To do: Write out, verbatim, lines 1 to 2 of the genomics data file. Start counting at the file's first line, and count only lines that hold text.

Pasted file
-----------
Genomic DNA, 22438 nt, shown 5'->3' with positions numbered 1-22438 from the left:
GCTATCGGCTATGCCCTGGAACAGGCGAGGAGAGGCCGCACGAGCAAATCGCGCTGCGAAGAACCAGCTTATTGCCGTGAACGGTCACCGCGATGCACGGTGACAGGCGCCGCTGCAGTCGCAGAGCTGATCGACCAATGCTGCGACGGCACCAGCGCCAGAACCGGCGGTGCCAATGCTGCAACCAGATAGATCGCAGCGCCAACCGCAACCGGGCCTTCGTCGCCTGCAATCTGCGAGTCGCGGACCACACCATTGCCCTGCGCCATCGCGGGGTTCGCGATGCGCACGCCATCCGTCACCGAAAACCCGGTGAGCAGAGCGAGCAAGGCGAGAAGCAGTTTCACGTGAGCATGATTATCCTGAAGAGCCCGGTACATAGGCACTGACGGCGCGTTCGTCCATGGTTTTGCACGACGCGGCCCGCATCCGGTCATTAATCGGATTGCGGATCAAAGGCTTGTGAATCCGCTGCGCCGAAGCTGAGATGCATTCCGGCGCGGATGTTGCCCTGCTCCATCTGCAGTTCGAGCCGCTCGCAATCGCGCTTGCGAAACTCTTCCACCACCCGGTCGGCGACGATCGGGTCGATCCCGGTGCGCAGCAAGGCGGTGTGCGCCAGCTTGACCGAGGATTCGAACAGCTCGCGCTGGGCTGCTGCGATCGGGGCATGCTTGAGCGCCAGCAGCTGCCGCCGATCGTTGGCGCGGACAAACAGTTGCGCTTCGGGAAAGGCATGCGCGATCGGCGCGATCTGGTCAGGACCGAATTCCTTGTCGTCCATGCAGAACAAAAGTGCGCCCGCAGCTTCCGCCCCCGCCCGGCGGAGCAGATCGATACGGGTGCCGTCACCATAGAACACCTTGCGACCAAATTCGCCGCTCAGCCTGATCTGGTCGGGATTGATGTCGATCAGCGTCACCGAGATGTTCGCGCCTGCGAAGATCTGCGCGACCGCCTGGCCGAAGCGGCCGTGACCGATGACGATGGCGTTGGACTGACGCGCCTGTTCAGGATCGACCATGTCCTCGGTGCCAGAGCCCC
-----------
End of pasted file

Genomic DNA, 22438 nt, shown 5'->3' with positions numbered 1-22438 from the left:
GCTATCGGCTATGCCCTGGAACAGGCGAGGAGAGGCCGCACGAGCAAATCGCGCTGCGAAGAACCAGCTTATTGCCGTGAACGGTCACCGCGATGCACGGTGACAGGCGCCGCTGCAGTCGCAGAGCTGATCGACCAATGCTGCGACGGCACCAGCGCCAGAACCGGCGGTGCCAATGCTGCAACCAGATAGATCGCAGCGCCAACCGCAACCGGGCCTTCGTCGCCTGCAATCTGCGAGTCGCGGACCACACCATTGCCCTGCGCCATCGCGGGGTTCGCGATGCGCACGCCATCCGTCACCGAAAACCCGGTGAGCAGAGCGAGCAAGGCGAGAAGCAGTTTCACGTGAGCATGATTATCCTGAAGAGCCCGGTACATAGGCACTGACGGCGCGTTCGTCCATGGTTTTGCACGACGCGGCCCGCATCCGGTCATTAATCGGATTGCGGATCAAAGGCTTGTGAATCCGCTGCGCCGAAGCTGAGATGCATTCCGGCGCGGATGTTGCCCTGCTCCATCTGCAGTTCGAGCCGCTCGCAATCGCGCTTGCGAAACTCTTCCACCACCCGGTCGGCGACGATCGGGTCGATCCCGGTGCGCAGCAAGGCGGTGTGCGCCAGCTTGACCGAGGATTCGAACAGCTCGCGCTGGGCTGCTGCGATCGGGGCATGCTTGAGCGCCAGCAGCTGCCGCCGATCGTTGGCGCGGACAAACAGTTGCGCTTCGGGAAAGGCATGCGCGATCGGCGCGATCTGGTCAGGACCGAATTCCTTGTCGTCCATGCAGAACAAAAGTGCGCCCGCAGCTTCCGCCCCCGCCCGGCGGAGCAGATCGATACGGGTGCCGTCACCATAGAACACCTTGCGACCAAATTCGCCGCTCAGCCTGATCTGGTCGGGATTGATGTCGATCAGCGTCACCGAGATGTTCGCGCCTGCGAAGATCTGCGCGACCGCCTGGCCGAAGCGGCCGTGACCGATGACGATGGCGTTGGACTGACGCGCCTGTTCAGGATCGACCATGTCCTCGGTGCCAGAGCCCC